NATIONAL SECURITY and foreign policy have rightly stood at the center of this presidential campaign. The nation is at war, American soldiers are dying daily in a complex and controversial conflict in Iraq, and the incumbent has shifted American approaches to both allies and enemies in bold and sometimes polarizing ways. All this accounts for much of the unusual passion that seems to have been aroused by this election -- emotion that we hope will find expression in a large turnout across the country today. It also explains the intense interest with which much of the rest of the world will join Americans in anxiously awaiting the results. And it places a special burden on either President Bush, should he be reelected, or Sen. John F. Kerry. Once the outcome is known, the election's winner should speak quickly and clearly to the nation, and the world, about where the United States is headed.

The challenge may be greatest for Mr. Kerry, should he succeed in ousting Mr. Bush. A change of presidents in wartime will raise the question of whether the country's commitment to victory remains firm, especially because Mr. Kerry has founded his campaign on critiquing Mr. Bush's performance as commander in chief. Mr. Kerry has been forceful in promising an unrelenting war against al Qaeda. But with Iraq at a crucial juncture, he must also send the message that his inauguration will not mean a retreat from America's commitment to hold elections and defeat extremist movements there. Enemies who have all but openly wished for a Kerry victory, such as the regime of North Korea, need to hear the new president reiterate his message that he will not relieve the pressure on them to give up weapons of mass destruction and stop supporting terrorism. Mr. Kerry should also stress that the United States will have only one commander in chief between now and January -- and that even if defeated, Mr. Bush should not flinch from the duty.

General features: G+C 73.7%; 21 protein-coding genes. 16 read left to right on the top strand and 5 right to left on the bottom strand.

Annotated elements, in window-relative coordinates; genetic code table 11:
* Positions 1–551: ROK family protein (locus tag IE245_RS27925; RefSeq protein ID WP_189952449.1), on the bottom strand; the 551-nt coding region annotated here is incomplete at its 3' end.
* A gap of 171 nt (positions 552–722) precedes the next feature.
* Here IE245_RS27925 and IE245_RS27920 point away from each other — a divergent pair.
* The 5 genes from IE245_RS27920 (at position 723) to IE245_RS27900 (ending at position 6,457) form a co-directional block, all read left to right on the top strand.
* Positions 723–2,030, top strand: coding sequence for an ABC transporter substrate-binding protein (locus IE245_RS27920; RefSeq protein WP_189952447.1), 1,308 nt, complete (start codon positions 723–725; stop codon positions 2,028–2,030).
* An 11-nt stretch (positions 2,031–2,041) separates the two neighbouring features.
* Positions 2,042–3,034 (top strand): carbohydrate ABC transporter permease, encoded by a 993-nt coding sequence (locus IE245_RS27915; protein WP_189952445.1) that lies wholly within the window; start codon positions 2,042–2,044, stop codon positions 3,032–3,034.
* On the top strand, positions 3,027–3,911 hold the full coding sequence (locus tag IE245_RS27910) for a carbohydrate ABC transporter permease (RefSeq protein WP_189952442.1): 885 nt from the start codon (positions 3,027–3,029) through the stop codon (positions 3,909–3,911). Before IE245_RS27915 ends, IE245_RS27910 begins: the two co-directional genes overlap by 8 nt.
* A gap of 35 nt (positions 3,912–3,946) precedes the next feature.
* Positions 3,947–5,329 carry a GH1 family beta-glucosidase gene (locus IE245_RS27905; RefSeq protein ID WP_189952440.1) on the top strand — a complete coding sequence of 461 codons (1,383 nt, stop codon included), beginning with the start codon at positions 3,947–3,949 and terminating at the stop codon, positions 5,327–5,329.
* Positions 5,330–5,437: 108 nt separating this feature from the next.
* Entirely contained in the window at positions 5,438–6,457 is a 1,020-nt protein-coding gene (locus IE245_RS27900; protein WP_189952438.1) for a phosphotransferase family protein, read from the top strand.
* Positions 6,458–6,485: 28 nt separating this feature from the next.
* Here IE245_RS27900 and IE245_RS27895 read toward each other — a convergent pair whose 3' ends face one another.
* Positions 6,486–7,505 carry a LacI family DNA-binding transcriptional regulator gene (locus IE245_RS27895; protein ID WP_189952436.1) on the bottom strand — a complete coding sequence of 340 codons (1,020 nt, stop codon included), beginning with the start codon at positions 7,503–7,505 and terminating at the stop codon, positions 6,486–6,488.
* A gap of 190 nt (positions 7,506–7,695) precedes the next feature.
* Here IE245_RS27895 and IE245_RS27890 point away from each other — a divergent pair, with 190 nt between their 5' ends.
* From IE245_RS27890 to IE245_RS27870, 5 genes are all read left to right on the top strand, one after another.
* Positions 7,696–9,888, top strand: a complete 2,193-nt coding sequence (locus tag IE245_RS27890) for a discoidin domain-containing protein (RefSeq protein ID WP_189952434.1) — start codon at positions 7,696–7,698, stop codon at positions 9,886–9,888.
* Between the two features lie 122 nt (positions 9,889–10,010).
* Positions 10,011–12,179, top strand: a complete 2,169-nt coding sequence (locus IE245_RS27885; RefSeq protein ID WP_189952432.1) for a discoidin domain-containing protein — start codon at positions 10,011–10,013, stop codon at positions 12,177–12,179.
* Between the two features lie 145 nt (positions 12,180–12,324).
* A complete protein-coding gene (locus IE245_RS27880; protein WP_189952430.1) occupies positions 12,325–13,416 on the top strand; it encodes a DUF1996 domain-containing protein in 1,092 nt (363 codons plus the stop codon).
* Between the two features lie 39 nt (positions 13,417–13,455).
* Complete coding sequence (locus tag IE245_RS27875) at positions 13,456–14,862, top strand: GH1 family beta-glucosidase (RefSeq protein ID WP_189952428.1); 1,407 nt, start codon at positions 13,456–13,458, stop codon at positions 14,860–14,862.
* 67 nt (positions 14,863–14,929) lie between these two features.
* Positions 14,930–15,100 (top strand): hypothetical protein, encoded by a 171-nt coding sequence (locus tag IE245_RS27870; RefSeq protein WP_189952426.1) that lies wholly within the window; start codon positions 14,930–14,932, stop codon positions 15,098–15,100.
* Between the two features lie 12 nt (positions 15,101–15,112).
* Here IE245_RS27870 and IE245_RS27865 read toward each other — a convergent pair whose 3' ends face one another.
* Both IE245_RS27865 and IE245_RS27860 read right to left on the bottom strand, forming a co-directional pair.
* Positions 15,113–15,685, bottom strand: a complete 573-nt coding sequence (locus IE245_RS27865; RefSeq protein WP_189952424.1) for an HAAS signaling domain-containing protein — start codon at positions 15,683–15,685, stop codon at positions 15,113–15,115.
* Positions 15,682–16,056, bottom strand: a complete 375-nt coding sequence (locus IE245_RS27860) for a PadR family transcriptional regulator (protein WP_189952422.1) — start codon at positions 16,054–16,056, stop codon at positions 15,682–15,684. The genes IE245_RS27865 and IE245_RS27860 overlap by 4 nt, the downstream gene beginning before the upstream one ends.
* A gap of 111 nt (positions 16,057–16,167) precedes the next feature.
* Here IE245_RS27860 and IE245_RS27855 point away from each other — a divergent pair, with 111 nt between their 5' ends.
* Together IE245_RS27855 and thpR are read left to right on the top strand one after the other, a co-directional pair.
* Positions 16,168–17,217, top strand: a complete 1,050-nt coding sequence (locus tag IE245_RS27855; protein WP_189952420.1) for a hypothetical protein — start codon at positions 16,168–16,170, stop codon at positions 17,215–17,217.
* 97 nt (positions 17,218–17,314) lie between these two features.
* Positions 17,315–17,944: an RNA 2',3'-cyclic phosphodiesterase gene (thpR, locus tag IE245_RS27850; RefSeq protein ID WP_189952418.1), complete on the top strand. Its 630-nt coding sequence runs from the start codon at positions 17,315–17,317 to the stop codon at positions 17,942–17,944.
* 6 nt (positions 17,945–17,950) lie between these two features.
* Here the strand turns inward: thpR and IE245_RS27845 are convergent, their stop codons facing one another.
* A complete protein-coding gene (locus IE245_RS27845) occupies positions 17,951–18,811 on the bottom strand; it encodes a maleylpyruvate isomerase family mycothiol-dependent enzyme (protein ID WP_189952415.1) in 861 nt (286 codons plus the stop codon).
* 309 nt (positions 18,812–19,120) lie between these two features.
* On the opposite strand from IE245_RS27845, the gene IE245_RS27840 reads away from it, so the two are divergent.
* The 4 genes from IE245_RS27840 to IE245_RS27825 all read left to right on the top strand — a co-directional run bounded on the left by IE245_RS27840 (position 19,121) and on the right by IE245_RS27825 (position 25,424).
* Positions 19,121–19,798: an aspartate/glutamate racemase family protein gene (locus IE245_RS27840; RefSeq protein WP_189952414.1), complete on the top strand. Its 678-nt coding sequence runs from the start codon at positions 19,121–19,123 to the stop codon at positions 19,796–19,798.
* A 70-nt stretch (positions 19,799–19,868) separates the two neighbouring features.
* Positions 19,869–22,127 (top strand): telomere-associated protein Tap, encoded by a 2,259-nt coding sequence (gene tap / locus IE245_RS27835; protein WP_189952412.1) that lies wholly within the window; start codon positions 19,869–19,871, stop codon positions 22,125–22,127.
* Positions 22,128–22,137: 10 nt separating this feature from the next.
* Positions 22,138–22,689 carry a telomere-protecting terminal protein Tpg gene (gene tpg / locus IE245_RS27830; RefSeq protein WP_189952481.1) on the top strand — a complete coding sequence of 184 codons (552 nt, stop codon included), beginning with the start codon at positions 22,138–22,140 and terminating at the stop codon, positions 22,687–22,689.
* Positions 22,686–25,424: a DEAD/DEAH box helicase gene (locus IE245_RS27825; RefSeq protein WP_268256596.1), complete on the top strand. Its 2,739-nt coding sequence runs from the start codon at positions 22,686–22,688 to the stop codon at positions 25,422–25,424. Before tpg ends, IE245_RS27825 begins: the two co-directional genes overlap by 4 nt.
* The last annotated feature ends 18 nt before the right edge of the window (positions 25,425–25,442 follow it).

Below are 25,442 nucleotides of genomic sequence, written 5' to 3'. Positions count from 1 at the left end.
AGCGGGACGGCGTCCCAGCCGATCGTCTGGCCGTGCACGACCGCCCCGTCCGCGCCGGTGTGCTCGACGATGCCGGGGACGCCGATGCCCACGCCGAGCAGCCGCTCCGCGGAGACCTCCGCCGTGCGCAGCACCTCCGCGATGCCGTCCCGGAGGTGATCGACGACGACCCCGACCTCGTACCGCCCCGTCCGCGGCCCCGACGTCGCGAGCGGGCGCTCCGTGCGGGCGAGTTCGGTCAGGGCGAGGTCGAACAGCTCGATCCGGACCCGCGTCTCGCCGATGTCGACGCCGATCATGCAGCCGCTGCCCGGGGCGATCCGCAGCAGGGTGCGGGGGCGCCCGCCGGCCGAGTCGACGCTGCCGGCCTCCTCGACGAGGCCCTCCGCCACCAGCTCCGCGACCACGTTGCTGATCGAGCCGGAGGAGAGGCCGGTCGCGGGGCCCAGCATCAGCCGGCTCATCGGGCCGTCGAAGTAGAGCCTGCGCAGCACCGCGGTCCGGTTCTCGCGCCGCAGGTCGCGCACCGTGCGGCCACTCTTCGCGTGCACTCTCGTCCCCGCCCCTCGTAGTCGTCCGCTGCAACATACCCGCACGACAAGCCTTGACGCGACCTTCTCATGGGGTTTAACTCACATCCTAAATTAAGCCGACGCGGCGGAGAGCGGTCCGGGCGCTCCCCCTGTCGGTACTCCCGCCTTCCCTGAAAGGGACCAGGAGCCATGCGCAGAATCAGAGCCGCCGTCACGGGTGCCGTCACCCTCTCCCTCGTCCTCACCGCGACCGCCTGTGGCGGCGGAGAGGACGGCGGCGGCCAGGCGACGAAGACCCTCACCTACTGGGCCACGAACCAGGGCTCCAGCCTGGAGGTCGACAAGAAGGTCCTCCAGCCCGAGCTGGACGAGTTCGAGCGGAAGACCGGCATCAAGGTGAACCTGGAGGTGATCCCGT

A victorious President Bush will have the option of declaring his military and diplomatic policies vindicated, and pressing ahead with them unaltered. In the case of Iraq, this would make sense, because in the short term there are few options other than the elections now being planned and the training of security forces now underway. But more broadly, Mr. Bush would be making a mistake to signal continuity. It is no secret that many governments of U.S. allies around the world, and especially in Europe, are hoping for Mr. Bush's defeat. If he is reelected, their first instinct may be to conclude that there will be little chance of improving relations with Washington during the next four years. Proponents of a Europe that unites itself around opposition to the United States could be greatly strengthened. Mr. Bush could head off this backlash by quickly pledging to make the rebuilding of U.S. alliances a priority of his second term and by promising to consult more often and more carefully with traditional American partners. If he is to manage the tremendous challenges he will face in Iraq, Iran, North Korea and elsewhere, Mr. Bush will need more international help. He would do well to say so immediately.